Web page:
Stress is a deeply unpleasant state that saps out all the texture, beauty, and joy of being alive. It is an important cause of anger, depression, suicide, accidents, headaches, heart attacks, cancer, and countless other ills. Stressed people live poorer and shorter lives. They live less.

Although stress is often related to life events, such as losing a loved one, getting divorced, or falling ill, most of the day-to-day stress that we experience comes from smaller "background" stressors, such as constant deadlines, tense relationships, painful memories, isolation, discrimination, poor housing, and unpaid bills.


    Neel Burton M.D.
   Neel Burton M.D. is a psychiatrist, philosopher, writer, and wine lover who lives and teaches in Oxford, England. He is a Fellow of Green-Templeton College, Oxford, and the recipient of the Society of Authors' Richard Asher Prize, the British Medical Association's Young Authors' Award, the Medical Journalists' Association Open Book Award, and a Best in the World Gourmand Award.

Editor:  Saad Shaheed


The amount of stress that a person can handle is largely related to her thinking styles and social skills. People with positive thinking styles and social skills are in a better position to diffuse stressful situations — for example, by doing something about them, putting them into perspective, or talking through them with someone. 

1. The first step in dealing with stress is to recognize its warning signs.

  • Emotional symptoms: Anxiety, fear, irritability, anger, resentment, loss of confidence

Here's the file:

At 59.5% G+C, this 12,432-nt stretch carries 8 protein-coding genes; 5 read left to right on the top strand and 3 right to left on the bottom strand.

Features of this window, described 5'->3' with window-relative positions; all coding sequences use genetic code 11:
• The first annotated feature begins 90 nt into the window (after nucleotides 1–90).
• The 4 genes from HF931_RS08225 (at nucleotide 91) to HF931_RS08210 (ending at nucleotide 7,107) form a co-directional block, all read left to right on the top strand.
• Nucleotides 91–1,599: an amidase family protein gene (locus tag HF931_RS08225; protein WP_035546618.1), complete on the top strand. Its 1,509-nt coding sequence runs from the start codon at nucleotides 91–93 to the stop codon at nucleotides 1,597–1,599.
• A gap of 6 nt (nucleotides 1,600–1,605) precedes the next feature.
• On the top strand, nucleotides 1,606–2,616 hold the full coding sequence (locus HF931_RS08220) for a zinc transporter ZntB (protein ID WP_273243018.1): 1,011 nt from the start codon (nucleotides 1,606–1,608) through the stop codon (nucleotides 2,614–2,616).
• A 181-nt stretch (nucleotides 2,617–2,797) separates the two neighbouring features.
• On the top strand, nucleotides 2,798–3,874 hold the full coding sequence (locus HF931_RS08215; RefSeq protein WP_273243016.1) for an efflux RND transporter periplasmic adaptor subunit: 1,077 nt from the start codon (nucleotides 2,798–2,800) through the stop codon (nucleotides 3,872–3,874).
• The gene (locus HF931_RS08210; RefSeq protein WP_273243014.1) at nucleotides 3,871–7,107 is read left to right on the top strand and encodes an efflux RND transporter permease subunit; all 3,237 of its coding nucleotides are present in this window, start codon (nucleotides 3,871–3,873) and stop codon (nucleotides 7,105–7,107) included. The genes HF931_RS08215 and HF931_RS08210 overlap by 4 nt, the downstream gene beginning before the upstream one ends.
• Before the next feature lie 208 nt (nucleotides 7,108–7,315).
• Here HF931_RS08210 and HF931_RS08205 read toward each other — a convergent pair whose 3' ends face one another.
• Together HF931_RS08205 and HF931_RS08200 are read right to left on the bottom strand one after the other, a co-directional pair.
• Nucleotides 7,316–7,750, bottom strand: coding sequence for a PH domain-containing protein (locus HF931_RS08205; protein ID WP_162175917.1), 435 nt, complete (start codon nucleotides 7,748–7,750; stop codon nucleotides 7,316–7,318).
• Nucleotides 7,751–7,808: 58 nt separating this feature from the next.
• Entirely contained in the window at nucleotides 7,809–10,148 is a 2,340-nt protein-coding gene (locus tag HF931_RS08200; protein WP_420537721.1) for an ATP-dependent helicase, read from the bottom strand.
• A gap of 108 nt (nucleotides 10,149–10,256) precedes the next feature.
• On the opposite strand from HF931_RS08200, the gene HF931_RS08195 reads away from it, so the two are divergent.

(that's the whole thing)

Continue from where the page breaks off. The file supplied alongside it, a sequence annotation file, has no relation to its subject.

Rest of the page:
• Cognitive symptoms: Difficulty concentrating or making decisions, confusion, repetitive or circular thoughts
  • Physical symptoms: Dry mouth, tremor, sweatiness, pounding or racing heartbeat, chest tightness and difficulty breathing, muscle tension, headache, dizziness
  • Behavioral symptoms: Nervous habits such as nail biting or pacing, drinking more coffee or alcohol, eating too much or too little, sleeping poorly, acting brashly or unreasonably, losing your temper, being inconsiderate to others, neglecting your responsibilities

2. Next, make a list of situations in which you feel that way.

3. For each situation on your list, come up with one or more strategies for preventing, avoiding, or diffusing it. Here's an example:

You can also use some more general strategies for reducing stress.

Deep breathing involves regulating your breathing:

  1. Breathe in through your nose and hold the air in for several seconds.
  2. Purse your lips and gradually let the air out. Let out as much air as you can.
  3. Carry on until you feel more relaxed.

You can combine deep breathing with relaxation exercises:

  • Lying on your back, tighten the muscles in your toes for 10 seconds and then relax them completely.
  • Do the same for your feet, ankles, and calves, working up all the way to your head and neck.

Other general strategies for reducing stress include listening to music, particularly classical music like Bach or Chopin, taking a hot bath, reading a book or surfing the internet, calling or meeting up with a friend, practicing yoga or meditation, and playing sports. 

Lifestyle changes can assist both to reduce stress and to increase your resilience to stress. Lifestyle changes to consider include:

  • Simplifying your life, even if this means doing less or doing only one thing at a time.
  • Drawing up a schedule and sticking to it.
  • Getting enough sleep.
  • Exercising regularly (e.g., walking, swimming, yoga, etc.).
  • Having, or giving, a massage.
  • Eating a balanced diet.
  • Restricting your intake of coffee.
  • Restricting your intake of alcohol.
  • Taking time out to do the things you enjoy.
  • Connecting with others by sharing thoughts and feelings.
  • Altering your thinking styles: be more realistic, reframe problems, test your thoughts and feelings, and maintain a sense of humor.

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